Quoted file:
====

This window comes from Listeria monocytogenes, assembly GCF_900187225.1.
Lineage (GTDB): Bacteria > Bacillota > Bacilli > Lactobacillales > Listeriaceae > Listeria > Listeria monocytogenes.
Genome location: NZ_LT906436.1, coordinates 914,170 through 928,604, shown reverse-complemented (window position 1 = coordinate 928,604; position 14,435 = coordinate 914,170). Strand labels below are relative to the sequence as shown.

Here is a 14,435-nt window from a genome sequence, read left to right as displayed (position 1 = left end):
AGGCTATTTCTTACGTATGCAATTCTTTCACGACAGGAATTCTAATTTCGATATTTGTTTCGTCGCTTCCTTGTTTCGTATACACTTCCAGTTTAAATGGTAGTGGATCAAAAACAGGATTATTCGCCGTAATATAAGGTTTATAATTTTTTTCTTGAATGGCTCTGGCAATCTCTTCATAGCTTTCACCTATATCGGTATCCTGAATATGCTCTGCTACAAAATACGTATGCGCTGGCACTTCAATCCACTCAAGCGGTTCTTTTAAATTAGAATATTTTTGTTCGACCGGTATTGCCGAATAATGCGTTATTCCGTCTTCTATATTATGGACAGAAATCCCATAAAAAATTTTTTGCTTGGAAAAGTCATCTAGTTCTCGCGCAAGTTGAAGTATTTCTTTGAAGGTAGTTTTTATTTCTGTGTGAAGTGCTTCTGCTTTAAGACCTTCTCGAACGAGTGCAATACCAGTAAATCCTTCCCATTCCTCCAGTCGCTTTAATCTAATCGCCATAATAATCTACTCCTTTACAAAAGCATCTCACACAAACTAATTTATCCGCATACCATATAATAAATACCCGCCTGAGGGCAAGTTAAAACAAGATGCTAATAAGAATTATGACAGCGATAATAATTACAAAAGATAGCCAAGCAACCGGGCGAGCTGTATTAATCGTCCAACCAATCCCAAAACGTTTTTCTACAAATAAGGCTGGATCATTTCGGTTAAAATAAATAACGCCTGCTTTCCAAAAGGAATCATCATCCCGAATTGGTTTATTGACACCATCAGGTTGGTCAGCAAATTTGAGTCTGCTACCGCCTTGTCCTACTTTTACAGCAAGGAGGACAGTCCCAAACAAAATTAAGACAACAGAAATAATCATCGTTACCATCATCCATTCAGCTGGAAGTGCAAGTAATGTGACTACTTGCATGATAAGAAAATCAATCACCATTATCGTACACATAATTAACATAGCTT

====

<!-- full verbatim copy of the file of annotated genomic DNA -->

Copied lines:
This window comes from Listeria monocytogenes, assembly GCF_900187225.1.
Lineage (GTDB): Bacteria > Bacillota > Bacilli > Lactobacillales > Listeriaceae > Listeria > Listeria monocytogenes.
Genome location: NZ_LT906436.1, coordinates 914,170 through 928,604, shown reverse-complemented (window position 1 = coordinate 928,604; position 14,435 = coordinate 914,170). Strand labels below are relative to the sequence as shown.

Here is a 14,435-nt window from a genome sequence, read left to right as displayed (position 1 = left end):
AGGCTATTTCTTACGTATGCAATTCTTTCACGACAGGAATTCTAATTTCGATATTTGTTTCGTCGCTTCCTTGTTTCGTATACACTTCCAGTTTAAATGGTAGTGGATCAAAAACAGGATTATTCGCCGTAATATAAGGTTTATAATTTTTTTCTTGAATGGCTCTGGCAATCTCTTCATAGCTTTCACCTATATCGGTATCCTGAATATGCTCTGCTACAAAATACGTATGCGCTGGCACTTCAATCCACTCAAGCGGTTCTTTTAAATTAGAATATTTTTGTTCGACCGGTATTGCCGAATAATGCGTTATTCCGTCTTCTATATTATGGACAGAAATCCCATAAAAAATTTTTTGCTTGGAAAAGTCATCTAGTTCTCGCGCAAGTTGAAGTATTTCTTTGAAGGTAGTTTTTATTTCTGTGTGAAGTGCTTCTGCTTTAAGACCTTCTCGAACGAGTGCAATACCAGTAAATCCTTCCCATTCCTCCAGTCGCTTTAATCTAATCGCCATAATAATCTACTCCTTTACAAAAGCATCTCACACAAACTAATTTATCCGCATACCATATAATAAATACCCGCCTGAGGGCAAGTTAAAACAAGATGCTAATAAGAATTATGACAGCGATAATAATTACAAAAGATAGCCAAGCAACCGGGCGAGCTGTATTAATCGTCCAACCAATCCCAAAACGTTTTTCTACAAATAAGGCTGGATCATTTCGGTTAAAATAAATAACGCCTGCTTTCCAAAAGGAATCATCATCCCGAATTGGTTTATTGACACCATCAGGTTGGTCAGCAAATTTGAGTCTGCTACCGCCTTGTCCTACTTTTACAGCAAGGAGGACAGTCCCAAACAAAATTAAGACAACAGAAATAATCATCGTTACCATCATCCATTCAGCTGGAAGTGCAAGTAATGTGACTACTTGCATGATAAGAAAATCAATCACCATTATCGTACACATAATTAACATAGCTT